Colin Mills, compiler of the Hortus Camdenensis, died in late November 2012 after a short illness. As he always considered the Hortus his legacy, it is his family's intention to keep the site running in perpetuity. It will not, however, be updated in the near future.

Oxalis deppei Schlecht. ex Hemsl.

See Oxalis tetraphylla Cav. for more detail.  Oxalis deppei and O. tetraphylla, generally regarded as synonymous are sometimes treated as  separate, but very similar species from Mexico.  For convenience they are treated separately here.  [RHSD, Hortus].

Horticultural & Botanical History

‘A native of Mexico, introduced very lately by Mr. Barclay, through whose kindness we received it.  The name has been given in honour of Mr. Deppe, a German naturalist and collector, who is now on his second expedition to New Spain, exploring its valuable productions, of which so little, comparatively, is at present known.  It flowers in June, preserved in the greenhouse, and will probably increase itself by offsets, as is the case with the others of this numerous family.’  [LBC no.1500/1828].

Oxalis deppei has been cultivated in Belgium for culinary purposes.  The young leaves are dressed like sorrel, in soup, or as a vegetable; they have a fresh and agreeable acid, especially in spring.  The flowers are excellent in salad alone, or mixed with corn salad, endive of both kinds, red cabbage, beet root, and even with the petals of the dahlia, which are delicious when thus employed.  When served at table, the flowers, with their pink corolla, green calyx, yellow stripes, and little stamens, produce a very pretty effect.  The roots are taken up in September or October, and preserved through winter in a cool cellar.  They are gently boiled with salt and water, after having been washed and slightly peeled; they are then eaten like asparagus, in the Flemish fashion, with melted butter and the yolk of eggs.  They are also served up like scorzonera and endive, with white sauce.  They form, in whatever way they are dressed, a tender, succulent dish, easy to digest, and agreeing with the most delicate stomach.’  [Gard. Chron. p.68/1841].  A number of articles were published in this newspaper describing the cultivation and kitchen use of Oxalis deppei.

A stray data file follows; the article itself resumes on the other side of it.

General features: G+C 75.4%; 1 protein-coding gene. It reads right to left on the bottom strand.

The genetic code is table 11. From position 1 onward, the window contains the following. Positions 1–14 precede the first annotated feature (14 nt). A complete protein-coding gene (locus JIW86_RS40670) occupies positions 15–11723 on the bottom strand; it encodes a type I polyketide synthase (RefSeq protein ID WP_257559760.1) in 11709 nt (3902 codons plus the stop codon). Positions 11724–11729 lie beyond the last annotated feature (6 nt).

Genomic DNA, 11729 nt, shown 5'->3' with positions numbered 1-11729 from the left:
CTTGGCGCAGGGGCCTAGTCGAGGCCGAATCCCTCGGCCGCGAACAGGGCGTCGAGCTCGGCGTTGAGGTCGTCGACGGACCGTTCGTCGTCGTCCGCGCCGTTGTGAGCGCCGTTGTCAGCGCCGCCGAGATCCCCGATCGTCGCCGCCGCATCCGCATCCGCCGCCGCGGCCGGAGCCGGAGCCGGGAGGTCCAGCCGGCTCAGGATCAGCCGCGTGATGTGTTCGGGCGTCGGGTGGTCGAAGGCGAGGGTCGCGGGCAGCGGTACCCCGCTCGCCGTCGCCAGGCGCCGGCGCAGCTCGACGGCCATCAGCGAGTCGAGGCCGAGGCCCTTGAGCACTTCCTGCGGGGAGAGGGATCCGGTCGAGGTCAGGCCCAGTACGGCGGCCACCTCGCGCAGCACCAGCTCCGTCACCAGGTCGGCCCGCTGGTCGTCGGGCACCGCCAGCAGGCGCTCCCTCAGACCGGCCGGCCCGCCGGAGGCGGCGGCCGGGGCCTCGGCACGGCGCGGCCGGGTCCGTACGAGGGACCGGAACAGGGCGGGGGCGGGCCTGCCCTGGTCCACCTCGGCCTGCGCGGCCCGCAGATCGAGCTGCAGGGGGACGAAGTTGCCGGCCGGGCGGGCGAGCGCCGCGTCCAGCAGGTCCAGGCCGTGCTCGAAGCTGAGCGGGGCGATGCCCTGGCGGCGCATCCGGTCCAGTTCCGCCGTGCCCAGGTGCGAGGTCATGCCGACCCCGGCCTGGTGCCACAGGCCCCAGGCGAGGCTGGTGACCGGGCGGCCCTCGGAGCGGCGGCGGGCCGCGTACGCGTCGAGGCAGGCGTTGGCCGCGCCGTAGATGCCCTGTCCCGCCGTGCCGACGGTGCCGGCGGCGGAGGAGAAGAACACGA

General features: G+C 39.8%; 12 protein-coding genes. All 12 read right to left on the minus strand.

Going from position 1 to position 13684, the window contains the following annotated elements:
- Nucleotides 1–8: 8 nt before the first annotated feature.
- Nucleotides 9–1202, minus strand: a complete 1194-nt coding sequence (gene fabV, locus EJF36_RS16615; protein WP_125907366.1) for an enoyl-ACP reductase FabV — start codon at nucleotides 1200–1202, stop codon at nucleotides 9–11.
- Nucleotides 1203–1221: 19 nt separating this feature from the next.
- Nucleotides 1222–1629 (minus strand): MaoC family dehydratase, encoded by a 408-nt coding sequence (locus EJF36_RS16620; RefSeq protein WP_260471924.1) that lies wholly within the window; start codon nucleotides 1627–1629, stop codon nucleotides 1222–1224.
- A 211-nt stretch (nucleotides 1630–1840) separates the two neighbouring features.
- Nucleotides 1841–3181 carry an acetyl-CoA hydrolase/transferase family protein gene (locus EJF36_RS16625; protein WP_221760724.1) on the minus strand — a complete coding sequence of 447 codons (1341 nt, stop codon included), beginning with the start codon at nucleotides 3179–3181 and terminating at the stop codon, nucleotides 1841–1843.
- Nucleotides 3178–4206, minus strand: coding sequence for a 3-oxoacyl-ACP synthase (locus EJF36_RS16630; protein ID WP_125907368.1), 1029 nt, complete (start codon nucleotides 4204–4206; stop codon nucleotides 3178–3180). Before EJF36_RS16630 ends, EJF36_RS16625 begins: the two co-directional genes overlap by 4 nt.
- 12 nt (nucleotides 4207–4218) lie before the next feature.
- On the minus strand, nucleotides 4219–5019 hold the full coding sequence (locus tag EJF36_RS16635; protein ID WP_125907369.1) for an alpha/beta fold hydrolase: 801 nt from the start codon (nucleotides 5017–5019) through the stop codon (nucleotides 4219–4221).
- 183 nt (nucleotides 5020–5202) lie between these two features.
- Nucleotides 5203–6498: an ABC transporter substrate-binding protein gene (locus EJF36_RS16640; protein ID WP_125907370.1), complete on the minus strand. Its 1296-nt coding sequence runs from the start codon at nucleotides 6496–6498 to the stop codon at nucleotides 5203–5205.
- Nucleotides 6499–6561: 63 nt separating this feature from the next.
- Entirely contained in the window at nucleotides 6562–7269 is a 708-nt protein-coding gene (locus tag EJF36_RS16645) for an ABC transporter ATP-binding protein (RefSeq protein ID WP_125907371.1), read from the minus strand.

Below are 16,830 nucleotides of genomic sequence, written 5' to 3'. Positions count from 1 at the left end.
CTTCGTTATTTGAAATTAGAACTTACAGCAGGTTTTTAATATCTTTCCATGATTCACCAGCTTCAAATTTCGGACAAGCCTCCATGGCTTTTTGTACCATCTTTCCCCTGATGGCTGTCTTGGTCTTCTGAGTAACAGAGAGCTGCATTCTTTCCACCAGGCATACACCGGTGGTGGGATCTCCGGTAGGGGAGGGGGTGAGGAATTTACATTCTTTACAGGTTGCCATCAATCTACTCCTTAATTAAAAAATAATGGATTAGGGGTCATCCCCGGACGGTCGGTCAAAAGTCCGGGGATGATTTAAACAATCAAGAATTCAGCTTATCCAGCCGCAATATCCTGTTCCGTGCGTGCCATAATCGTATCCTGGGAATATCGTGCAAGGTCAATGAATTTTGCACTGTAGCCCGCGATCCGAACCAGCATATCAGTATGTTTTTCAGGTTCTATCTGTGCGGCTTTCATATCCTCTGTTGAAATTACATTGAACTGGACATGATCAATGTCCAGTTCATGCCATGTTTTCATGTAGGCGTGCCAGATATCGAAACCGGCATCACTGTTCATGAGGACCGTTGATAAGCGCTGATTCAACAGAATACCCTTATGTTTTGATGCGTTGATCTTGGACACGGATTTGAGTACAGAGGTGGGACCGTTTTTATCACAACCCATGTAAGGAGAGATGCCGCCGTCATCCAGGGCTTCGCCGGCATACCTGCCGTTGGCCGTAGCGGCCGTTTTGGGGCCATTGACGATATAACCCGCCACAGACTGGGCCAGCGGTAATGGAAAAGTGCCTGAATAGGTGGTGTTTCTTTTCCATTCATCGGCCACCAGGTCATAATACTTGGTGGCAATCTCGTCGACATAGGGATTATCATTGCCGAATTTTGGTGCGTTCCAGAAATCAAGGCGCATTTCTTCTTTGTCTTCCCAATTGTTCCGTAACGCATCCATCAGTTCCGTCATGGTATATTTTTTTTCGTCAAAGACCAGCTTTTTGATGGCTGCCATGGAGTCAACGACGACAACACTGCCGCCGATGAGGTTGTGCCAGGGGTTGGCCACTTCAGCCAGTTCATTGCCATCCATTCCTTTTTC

History at Camden Park

Listed in all published catalogues [B.370/1843].  A form with purplish-pink flowers still grows in the gardens in three distinct locations.


Published Jan 28, 2010 - 02:49 PM | Last updated Jul 29, 2010 - 01:35 PM

Figured are leaves with 4 leaflets with a brownish line across and pink flowers.  Loddiges Botanical Cabinet no.1500, 1828.

Oxalis tetraphylla Cav. | LBC no.1500/1828 as O. deppei | RBGS

Family Oxalidaceae
Region of origin


  • Oxalis tetraphylla Cav.
Common Name

Good luck plant, Lucky clover

Name in the Camden Park Record

Oxalis Deppii 

Confidence level high